The Cookie Bite Experiment: Hand dryers – How Loud is Loud?

Vent Axia Tempest

Experimental Equipment

1 hearing aid user equipped with a pair of NHS Oticon Spirit Zests switched to Mute

1 Health and Safety officer with official calibrated sound level meter

1 Vent Axia Tempest high speed dryer, advertised sound level 74 dB(A)

1 rectangular disabled toilet approx 15 cubic m, with bare concrete floor and ceiling, and floor to ceiling ceramic tiles on walls.

Preparation

For the sake of propriety, the Health and Safety officer decided it would be prudent to keep the toilet door open during the experiment; it was important that no-one could possibly get the wrong idea when we both emerged from the toilet looking windswept and flushed from 900 Watts of Vent Axia drying power in an enclosed space.

Experimental method

With the toilet door firmly wedged open by the Health and Safety officer’s carefully positioned left foot, I skipped the first stage of my usual toilet procedure, and proceeded straight to washing my hands. When I had finished, the sound level meter was held next to my right ear and drying was commenced. I used my usual frenetic hand rubbing technique under the dryer, but left out the bit at the end where I usually clasp my wet hands in the airstream to make a novelty farting noise. I didn’t wish to undermine the gravitas of the experiment.

Results

When operated in situ, it would seem that the Vent Axia Tempest is a little more tempestuous than its advertised 74 dB(A) output implies. In the corner of the disabled toilet at the Institute of Artistic Endeavour, the sound level measured next to my ears as I rubbed my hands under the dryer came in at a whopping 95 dB, which surprised even me. If I use a power tool in the workshop, I’m required to wear ear protection at sound levels over 80 dB.

The difference, though, is in the length of exposure. The drying time for the Tempest is 10-15 seconds, so at most I’ll only be getting a couple of minutes of ear rattling exposure a day, less if I stop drinking so much tea. From a Health and Safety perspective, no ear protection is necessary at that level, but I don’t think I particularly want to take the risk if I can avoid it.  My portion of good hearing round about 4 KHz is the bit currently holding the cookie bite speech clarity show together, and is the bit which is most vulnerable to noise damage. Dr John Drever’s hand dryer study has demonstrated alarming noise levels in the high frequencies, and that tallies with my subjective experience of ear rattling discomfort. The problem is, I don’t want to have to remove my hearing aids and put in earplugs every time I go to the toilet.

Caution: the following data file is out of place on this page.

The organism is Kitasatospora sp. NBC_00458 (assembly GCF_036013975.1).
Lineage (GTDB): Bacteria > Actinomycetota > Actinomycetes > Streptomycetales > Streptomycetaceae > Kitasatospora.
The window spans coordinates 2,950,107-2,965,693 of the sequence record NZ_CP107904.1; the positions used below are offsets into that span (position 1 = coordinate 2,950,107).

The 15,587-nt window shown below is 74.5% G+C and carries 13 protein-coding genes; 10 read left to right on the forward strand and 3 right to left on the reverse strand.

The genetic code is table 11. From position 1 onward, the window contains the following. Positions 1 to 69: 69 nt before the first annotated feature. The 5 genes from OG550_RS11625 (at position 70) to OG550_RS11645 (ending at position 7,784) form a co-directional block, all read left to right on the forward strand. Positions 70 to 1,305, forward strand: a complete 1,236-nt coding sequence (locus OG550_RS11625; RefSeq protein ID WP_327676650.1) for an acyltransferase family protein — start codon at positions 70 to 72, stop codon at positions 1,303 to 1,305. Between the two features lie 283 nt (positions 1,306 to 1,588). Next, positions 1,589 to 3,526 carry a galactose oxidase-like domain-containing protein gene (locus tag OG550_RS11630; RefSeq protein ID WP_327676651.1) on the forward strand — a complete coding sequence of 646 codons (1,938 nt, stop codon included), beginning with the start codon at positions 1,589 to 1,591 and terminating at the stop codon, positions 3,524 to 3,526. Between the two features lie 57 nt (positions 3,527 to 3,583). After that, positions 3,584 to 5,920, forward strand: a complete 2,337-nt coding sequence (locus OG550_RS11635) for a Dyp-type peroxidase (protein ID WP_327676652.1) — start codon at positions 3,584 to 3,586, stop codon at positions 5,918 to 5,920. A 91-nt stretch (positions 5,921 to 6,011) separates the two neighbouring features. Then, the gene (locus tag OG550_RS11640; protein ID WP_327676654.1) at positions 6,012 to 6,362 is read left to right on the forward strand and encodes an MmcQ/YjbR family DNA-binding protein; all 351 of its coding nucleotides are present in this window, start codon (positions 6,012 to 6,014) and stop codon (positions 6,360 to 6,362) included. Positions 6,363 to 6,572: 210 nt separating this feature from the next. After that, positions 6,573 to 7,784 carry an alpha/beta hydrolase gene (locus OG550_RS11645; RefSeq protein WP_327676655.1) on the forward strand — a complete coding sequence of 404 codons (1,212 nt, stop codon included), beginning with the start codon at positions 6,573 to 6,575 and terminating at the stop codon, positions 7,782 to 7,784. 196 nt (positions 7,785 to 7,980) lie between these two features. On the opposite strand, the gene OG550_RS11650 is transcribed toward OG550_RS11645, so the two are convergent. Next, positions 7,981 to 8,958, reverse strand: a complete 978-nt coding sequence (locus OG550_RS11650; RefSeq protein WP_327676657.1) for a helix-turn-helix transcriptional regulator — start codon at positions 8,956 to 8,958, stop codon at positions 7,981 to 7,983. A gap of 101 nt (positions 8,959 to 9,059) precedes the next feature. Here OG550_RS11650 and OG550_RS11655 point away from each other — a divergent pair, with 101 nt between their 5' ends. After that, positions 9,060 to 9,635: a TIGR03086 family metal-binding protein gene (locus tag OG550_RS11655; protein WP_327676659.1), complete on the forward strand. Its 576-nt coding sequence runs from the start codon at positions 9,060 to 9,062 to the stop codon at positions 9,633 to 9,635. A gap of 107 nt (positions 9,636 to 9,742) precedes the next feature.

The solution? Shhhh, don’t tell anyone, but I’ve now got my own secret supply of Health and Safety endorsed paper towels…

 

paper towels
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4 Responses to “The Cookie Bite Experiment: Hand dryers – How Loud is Loud?”


  1. 1 concheet August 16, 2014 at 8:18 pm

    I read your blog with interest and have many of the same problems. I have some older Opticons as well. I am under the impression that there are already some type of hearing aid that we can program ourselves, plus there are others that have an on-off button so you don’t have to pop them out each time when confronted with sudden loud noises.

    • 2 moiradancer August 17, 2014 at 1:22 pm

      Hi Concheet, yes it is possible to programme your own aids currently, if you have ones which were bought privately. For anyone who might be interested, this useful series of articles on The Limping Chicken explains how do go about it, although it does warn you to tread cautiously:

      http://limpingchicken.com/tag/self-programming/

      For anyone who fancies doing a bit of Open Source tinkering with no danger of knackering their expensive hearing instruments, this BioAid App which turns your smartphone/ tablet into a hearing aid, is the very thing:

      http://bioaid.org.uk/info.html

      I’ve got NHS aids, plus I’m not technically minded enough for programming stuff, so I’m waiting for the day somebody designs an interface with bomb-proof settings for dummies 😉 Think I might be waiting a long time!

  2. 3 Catrena September 6, 2014 at 3:19 pm

    Hello. I need to find more info on this and if anyone has sued. I am a victim of one of these hand dryers. I used one yesterday and it hurt. then as the day went one the ringing in my ears became almost intolerable. and then hearing loss. today the ringing not as loud but the hearing is not getting better. please help

    • 4 moiradancer September 6, 2014 at 9:33 pm

      Hi Catrena, sorry to hear that you have suffered a loss of hearing. If this has happened suddenly in the absence of a cold, allergies, etc, you should see a doctor as soon as you can to find out what’s happening in your ears. It may or may not turn out to be related to the hand dryer, and depending on what’s caused the loss, they may be able to offer treatment which can improve your hearing if you are seen by a doctor as soon as possible after the loss has occurred.

      Hopefully your hearing will return, but don’t delay in seeking proper ENT advice.

      Good luck and hope you see an improvement soon.


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